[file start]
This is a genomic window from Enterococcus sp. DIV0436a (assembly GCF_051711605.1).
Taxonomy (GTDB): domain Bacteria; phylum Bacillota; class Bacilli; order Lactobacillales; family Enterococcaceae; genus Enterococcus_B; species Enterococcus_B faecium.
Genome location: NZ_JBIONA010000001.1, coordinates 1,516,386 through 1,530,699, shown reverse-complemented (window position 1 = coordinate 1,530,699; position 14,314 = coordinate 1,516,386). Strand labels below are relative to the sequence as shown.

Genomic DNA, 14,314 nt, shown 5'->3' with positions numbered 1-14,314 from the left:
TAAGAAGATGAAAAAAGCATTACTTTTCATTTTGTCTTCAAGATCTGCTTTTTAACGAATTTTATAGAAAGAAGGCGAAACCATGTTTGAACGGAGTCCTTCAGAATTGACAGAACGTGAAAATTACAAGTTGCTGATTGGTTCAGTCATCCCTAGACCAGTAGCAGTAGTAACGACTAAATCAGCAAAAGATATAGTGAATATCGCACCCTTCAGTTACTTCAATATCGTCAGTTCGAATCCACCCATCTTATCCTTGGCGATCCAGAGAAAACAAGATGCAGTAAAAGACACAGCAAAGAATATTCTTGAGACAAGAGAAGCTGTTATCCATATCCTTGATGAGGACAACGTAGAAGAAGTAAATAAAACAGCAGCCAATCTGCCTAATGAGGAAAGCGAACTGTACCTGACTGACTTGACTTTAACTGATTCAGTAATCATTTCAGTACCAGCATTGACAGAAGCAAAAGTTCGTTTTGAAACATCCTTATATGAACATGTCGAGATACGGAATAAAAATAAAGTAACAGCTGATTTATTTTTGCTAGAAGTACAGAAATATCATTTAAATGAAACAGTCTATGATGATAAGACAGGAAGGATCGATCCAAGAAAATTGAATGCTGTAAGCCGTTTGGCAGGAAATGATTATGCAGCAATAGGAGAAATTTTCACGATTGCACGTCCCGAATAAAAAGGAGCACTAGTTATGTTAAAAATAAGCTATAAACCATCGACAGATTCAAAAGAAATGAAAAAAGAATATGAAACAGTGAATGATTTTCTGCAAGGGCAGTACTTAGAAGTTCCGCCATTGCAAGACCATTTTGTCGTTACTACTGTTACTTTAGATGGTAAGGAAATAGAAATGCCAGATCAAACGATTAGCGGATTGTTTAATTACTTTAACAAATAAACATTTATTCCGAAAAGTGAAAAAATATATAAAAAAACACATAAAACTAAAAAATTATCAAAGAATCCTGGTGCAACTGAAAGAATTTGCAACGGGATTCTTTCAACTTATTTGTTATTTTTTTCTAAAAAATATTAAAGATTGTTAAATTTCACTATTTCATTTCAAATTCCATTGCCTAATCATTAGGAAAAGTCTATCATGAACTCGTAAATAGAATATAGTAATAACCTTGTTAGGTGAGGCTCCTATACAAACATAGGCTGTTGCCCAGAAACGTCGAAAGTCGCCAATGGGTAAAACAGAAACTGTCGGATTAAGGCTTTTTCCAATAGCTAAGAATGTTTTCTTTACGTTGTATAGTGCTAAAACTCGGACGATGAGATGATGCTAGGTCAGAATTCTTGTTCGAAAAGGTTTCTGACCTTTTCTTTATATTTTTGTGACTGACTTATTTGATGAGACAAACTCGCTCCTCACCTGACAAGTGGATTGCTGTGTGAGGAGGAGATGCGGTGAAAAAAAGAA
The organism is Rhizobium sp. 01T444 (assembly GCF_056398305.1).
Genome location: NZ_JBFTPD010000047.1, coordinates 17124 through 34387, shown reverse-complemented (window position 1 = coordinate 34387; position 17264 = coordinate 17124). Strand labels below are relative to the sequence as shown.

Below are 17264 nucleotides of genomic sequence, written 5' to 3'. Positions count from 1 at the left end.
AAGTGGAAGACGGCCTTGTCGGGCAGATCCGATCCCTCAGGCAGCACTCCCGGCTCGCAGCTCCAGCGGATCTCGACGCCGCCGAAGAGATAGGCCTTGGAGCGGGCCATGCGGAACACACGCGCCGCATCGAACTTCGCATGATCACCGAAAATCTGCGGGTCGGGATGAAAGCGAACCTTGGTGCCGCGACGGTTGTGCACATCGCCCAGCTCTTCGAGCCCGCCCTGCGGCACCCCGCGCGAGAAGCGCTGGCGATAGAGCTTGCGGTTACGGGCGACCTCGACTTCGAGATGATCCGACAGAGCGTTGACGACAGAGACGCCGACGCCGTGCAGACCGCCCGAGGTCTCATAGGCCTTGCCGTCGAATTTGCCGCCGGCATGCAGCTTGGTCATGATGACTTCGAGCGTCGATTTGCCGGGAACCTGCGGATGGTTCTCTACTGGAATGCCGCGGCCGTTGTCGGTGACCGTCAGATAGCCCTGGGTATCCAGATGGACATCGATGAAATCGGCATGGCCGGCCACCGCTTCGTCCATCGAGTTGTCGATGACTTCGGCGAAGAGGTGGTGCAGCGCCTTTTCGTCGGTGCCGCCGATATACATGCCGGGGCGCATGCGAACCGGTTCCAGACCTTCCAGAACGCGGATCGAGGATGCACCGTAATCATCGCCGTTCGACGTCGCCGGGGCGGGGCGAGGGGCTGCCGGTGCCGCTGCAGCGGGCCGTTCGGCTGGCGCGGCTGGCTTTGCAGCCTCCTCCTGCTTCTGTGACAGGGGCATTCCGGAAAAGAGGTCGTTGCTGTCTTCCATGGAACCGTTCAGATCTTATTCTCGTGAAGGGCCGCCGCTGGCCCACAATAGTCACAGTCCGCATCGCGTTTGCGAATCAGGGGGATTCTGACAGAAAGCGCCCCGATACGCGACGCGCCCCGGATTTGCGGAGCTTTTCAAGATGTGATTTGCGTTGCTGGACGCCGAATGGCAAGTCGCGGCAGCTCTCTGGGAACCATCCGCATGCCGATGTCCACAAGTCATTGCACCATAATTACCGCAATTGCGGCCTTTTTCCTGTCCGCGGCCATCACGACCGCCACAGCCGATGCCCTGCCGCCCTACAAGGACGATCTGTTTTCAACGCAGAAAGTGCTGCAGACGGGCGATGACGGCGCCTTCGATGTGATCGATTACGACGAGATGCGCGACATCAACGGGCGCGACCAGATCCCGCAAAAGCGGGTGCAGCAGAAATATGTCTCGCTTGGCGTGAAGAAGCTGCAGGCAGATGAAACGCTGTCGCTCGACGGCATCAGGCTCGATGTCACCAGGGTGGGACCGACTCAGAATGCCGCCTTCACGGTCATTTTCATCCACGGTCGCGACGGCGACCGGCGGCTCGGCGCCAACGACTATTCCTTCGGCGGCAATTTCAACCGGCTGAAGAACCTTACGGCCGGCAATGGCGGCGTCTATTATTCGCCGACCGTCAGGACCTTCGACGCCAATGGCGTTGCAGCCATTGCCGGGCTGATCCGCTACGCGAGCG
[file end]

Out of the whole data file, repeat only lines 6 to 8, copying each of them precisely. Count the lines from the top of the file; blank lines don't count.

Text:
The organism is Rhizobium sp. 01T444 (assembly GCF_056398305.1).
Genome location: NZ_JBFTPD010000047.1, coordinates 17124 through 34387, shown reverse-complemented (window position 1 = coordinate 34387; position 17264 = coordinate 17124). Strand labels below are relative to the sequence as shown.

Below are 17264 nucleotides of genomic sequence, written 5' to 3'. Positions count from 1 at the left end.